, Volume 6, Issue 5, pp 596-606

Lung metastases

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Abstract

The lungs are among the most prominent target organs for metastatic disease. Most frequently, lung metastases originate from cancers of the head and neck, breast, stomach, pancreas, kidney, bladder, the male and female genitourinary tract, and sarcomas. Plain chest radiography is typically the modality used for detection and therapeutic monitoring; however, the use of CT for these purposes is becoming more frequent. Currently, spiral CT appears to be the most sensitive imaging technique in the identification of metastases, because it detects a higher number of pulmonary nodules compared to other techniques. Pulmonary metastatic disease manifests itself by the presence of pulmonary nodules, lymphangitic carcinomatosis, endobronchial tumors, and pleural involvement. Nevertheless, the differential diagnosis is an important consideration, particularly in patients with solitary pulmonary nodules, systemic disorders, and signs or symptoms indicative of infection. The role of the radiologist involves the identification of metastatic disease, monitoring of response to therapy, and the use of invasive procedures when the differential diagnosis indicates the need for biopsy and histopathologic proof. The radiologist must be aware of the impact of his diagnosis on patient management and should be familiar with oncologic strategies as well as the terminology used to characterize tumor response. In future, the role of imaging may further expand due to the increased sensitivity in lesion detection, increased specificity in lesion (tissue) characterization using MR imaging, and reduced radiation exposure.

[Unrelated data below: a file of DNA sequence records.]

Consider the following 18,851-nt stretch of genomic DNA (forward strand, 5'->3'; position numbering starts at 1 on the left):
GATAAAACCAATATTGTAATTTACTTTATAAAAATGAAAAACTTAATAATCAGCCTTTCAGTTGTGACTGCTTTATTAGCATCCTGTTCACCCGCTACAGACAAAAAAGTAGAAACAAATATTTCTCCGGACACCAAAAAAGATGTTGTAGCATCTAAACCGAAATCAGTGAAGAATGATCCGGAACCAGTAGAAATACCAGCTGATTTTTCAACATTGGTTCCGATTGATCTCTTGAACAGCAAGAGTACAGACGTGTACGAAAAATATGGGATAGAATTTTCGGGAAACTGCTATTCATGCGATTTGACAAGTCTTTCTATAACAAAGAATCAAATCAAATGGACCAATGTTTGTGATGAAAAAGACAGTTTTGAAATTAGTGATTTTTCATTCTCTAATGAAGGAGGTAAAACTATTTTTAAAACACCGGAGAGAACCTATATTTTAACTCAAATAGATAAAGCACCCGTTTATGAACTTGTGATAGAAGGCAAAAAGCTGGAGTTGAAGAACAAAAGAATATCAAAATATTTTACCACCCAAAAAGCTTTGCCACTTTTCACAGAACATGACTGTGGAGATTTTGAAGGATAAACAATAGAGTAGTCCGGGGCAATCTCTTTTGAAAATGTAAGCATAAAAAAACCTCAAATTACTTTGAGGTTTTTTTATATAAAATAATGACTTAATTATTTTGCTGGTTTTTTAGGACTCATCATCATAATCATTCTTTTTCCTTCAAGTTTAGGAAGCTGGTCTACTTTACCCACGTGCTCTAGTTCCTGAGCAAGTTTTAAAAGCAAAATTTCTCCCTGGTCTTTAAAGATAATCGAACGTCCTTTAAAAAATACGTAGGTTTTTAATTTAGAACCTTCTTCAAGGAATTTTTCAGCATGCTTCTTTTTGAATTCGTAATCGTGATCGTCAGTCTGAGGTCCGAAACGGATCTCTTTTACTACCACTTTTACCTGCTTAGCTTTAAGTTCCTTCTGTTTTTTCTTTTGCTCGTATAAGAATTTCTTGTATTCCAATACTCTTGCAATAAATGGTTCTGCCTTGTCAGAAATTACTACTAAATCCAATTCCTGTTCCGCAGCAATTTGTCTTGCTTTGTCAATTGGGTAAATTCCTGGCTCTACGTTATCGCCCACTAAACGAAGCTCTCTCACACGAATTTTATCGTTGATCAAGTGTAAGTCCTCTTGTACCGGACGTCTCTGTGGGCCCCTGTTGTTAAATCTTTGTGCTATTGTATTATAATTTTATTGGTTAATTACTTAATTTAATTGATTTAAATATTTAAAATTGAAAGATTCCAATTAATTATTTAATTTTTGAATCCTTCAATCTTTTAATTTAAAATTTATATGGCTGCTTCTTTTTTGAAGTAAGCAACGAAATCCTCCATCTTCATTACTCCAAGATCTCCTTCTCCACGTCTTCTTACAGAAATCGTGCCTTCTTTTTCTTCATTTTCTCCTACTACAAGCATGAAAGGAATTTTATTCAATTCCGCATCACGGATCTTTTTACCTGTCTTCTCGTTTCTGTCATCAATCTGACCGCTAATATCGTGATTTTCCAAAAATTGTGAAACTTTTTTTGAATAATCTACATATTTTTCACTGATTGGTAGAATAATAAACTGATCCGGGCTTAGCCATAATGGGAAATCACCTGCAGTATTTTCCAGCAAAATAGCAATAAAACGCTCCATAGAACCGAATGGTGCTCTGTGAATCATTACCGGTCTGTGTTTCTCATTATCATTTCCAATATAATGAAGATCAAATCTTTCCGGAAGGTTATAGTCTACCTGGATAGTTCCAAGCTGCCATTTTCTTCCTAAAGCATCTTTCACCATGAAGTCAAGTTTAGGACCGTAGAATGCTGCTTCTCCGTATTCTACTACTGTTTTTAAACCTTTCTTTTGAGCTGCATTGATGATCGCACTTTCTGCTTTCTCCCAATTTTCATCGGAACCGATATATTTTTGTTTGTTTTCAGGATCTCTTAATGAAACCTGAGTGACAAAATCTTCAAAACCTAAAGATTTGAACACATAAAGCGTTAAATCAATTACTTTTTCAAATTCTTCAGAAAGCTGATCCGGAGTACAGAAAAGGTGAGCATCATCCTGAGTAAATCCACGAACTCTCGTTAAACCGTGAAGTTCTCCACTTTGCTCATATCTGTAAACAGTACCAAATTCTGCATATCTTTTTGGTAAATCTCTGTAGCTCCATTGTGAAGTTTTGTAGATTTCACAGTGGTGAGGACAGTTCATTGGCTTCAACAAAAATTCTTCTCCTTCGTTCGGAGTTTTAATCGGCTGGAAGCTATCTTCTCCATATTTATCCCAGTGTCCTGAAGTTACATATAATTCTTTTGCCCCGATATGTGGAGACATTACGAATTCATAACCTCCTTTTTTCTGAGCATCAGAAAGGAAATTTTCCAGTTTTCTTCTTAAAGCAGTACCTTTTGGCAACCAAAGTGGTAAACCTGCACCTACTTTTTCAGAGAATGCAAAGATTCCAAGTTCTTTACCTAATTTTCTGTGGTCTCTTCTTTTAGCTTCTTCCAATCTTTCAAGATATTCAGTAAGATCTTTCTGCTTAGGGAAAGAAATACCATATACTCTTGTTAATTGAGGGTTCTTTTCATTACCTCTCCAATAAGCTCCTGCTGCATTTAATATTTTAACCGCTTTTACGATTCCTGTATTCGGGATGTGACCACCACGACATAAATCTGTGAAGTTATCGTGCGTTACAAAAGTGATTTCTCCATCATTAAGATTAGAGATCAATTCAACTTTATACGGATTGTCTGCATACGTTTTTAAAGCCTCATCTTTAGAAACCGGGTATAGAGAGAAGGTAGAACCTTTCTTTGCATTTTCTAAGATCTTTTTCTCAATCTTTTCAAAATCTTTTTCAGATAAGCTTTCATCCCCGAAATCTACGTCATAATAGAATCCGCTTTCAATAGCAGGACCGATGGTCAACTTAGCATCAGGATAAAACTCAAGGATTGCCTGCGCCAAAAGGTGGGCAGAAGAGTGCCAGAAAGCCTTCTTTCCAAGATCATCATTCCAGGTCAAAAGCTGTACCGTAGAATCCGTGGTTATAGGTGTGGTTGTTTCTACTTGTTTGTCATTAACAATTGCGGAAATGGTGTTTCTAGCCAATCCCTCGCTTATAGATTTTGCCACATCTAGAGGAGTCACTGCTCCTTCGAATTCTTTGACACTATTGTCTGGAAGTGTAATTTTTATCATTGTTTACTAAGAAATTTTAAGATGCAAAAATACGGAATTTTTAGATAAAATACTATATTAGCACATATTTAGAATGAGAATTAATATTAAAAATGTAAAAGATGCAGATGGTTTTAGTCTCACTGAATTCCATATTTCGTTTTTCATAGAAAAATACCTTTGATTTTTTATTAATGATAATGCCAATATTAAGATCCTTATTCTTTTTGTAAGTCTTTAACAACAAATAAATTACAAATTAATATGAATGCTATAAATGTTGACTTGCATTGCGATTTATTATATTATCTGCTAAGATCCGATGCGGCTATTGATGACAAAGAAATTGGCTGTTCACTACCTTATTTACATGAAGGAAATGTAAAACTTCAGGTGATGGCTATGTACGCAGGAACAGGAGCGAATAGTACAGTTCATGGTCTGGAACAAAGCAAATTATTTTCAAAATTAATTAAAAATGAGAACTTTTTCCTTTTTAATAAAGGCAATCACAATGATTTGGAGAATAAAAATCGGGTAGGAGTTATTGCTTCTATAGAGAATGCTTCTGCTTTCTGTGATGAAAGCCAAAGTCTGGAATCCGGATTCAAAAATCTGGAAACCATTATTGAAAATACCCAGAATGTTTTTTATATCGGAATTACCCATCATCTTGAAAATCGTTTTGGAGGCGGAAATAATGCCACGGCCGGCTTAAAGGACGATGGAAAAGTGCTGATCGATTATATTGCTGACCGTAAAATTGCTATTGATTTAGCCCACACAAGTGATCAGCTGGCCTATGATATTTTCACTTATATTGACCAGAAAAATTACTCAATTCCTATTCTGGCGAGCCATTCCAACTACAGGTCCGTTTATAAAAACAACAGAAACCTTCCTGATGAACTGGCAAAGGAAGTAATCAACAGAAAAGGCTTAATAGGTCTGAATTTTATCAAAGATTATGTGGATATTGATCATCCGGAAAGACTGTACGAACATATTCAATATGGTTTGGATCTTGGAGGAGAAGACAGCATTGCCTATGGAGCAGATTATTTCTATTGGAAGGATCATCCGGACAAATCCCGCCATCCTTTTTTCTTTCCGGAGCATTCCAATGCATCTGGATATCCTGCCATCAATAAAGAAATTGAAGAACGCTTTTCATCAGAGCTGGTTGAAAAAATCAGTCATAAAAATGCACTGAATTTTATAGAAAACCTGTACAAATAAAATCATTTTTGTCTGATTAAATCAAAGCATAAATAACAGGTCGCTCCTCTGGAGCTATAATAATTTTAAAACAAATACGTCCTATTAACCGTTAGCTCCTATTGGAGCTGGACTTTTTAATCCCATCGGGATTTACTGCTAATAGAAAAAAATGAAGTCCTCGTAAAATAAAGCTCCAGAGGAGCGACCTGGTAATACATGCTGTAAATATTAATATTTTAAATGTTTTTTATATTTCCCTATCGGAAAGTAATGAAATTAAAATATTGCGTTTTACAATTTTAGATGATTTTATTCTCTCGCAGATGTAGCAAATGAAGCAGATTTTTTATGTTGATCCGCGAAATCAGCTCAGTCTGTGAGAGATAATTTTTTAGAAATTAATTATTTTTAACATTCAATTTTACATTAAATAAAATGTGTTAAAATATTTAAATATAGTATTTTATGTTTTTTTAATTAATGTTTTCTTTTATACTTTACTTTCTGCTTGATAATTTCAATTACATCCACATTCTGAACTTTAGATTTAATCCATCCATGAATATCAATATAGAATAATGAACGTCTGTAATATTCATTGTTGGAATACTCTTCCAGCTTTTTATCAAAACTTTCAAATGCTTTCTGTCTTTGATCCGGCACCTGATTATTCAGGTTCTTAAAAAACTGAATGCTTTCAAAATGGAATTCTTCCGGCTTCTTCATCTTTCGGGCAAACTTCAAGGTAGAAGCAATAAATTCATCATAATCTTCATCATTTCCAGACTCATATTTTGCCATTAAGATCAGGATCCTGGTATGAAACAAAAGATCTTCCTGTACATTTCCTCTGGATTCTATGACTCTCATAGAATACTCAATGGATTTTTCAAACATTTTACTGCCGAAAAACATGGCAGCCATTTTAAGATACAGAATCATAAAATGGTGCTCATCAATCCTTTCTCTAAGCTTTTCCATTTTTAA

Correspondence to: Christian J. Herold